If you are maintaining your batteries correctly, not drawing them below 50% depth of discharge, then they should start your motor just fine. I used to start the huge Cummins on my downeaster with a bank of 6V golf cart batts. Been starting on house batteries for well over 20 years and never once not been able to fire up the engine.

The Zap stop only protects you from switching through the OFF position or when switching while using an old break before make switch. Alternatively you can wire the alt directly to the house bank then let the ACR or Echo charger do its job of charging the reserve or start bank. If you do this you never disconnect from the load no matter what you do with the battery switch. I generally install a switch in the alt line in-case you need to work on it or need to disconnect it. I also fuse it at the bank.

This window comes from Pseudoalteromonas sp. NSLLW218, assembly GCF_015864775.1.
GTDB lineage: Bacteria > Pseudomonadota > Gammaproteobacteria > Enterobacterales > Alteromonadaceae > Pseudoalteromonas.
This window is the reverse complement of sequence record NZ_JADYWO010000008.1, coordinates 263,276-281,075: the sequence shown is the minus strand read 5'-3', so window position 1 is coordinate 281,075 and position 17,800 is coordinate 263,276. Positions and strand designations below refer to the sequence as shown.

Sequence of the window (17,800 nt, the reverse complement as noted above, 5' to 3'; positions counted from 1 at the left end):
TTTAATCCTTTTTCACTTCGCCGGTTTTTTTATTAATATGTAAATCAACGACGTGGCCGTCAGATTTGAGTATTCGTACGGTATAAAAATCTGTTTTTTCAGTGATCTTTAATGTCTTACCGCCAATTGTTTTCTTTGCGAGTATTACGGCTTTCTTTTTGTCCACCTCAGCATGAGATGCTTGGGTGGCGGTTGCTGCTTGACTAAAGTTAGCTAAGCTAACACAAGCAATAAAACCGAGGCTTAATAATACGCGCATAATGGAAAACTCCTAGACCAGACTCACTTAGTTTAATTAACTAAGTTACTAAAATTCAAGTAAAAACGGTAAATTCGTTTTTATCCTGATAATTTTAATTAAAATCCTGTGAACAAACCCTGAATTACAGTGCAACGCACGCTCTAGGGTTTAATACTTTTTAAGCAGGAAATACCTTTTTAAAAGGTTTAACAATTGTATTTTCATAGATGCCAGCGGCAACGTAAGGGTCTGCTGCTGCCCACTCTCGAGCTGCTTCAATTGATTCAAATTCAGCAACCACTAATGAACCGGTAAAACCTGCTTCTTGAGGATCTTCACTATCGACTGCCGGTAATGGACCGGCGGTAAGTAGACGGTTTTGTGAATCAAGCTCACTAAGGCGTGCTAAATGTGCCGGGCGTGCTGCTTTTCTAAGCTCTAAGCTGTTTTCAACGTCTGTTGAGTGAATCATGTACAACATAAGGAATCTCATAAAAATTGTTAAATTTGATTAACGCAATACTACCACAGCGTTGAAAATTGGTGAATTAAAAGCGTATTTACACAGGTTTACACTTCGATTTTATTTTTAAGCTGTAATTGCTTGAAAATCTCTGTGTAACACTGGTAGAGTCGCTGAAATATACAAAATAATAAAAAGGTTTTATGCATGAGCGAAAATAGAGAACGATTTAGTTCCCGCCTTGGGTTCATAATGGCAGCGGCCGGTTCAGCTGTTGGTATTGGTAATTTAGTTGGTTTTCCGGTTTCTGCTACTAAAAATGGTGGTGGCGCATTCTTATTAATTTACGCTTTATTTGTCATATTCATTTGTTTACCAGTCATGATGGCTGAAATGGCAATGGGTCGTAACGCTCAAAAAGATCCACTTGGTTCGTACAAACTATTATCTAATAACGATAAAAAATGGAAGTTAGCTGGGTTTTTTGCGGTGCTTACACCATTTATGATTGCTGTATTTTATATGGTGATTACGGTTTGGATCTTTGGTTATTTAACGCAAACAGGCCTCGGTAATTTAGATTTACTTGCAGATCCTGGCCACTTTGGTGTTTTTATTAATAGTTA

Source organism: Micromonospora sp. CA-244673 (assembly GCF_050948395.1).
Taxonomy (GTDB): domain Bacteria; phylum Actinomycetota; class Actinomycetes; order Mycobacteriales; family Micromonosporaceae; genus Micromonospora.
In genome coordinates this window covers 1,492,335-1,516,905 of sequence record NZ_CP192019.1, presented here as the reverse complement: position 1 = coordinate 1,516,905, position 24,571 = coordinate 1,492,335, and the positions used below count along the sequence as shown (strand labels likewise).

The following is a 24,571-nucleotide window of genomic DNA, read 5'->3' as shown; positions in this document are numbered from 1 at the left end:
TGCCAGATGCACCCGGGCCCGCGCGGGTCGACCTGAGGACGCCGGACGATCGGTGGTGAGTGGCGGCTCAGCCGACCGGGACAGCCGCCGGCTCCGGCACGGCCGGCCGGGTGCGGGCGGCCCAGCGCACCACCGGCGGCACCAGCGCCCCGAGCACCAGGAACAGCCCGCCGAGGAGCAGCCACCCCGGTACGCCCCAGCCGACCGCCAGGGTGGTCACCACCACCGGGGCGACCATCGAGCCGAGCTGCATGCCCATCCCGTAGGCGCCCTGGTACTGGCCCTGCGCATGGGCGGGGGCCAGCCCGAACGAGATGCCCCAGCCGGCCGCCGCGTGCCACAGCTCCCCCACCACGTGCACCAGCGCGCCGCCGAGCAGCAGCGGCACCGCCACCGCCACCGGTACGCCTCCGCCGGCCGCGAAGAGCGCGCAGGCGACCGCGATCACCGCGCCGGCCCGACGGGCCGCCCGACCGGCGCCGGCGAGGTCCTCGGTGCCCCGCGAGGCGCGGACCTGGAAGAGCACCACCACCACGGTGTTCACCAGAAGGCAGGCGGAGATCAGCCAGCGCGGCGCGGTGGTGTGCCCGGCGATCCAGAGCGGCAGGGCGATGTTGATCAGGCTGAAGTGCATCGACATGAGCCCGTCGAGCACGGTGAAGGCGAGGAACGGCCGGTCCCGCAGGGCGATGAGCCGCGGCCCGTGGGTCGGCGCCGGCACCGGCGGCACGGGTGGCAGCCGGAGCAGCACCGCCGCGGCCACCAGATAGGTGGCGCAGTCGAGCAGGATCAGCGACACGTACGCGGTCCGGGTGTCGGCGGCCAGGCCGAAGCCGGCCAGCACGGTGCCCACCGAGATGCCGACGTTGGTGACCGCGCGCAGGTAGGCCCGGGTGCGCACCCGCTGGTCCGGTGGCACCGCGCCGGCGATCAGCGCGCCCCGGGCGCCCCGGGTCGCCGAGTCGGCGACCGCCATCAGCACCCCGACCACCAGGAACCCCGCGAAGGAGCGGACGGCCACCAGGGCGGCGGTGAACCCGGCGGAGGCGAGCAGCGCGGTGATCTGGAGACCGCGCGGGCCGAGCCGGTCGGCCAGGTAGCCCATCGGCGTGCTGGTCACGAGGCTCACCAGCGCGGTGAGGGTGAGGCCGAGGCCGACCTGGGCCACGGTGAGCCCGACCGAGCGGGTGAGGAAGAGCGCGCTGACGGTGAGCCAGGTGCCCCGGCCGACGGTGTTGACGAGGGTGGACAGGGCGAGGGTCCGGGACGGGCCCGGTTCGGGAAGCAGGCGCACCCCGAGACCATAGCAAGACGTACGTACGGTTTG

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Old 20-09-2010, 07:35   #6
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I thank you guys for your replys, To bring my so called problem up to date I have two banks of 6v batterys giving me about 450 amp. hrs. and have started my Yanmar 30GMF for over 10 years, I want to use my Espar furnace for cooler nights so I added a starting battery. So house bank is set up on #1 and the starting battery on #2 so I want to use the furnace, fridge, ect, and then switch to #2 to start and after starting then to all so everything will charge back up. I have a 3 stage regulator & house bank monitor on my Inverter so I have a good idea of the batteries state of charge. Thanks again.
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Old 20-09-2010, 08:06   #7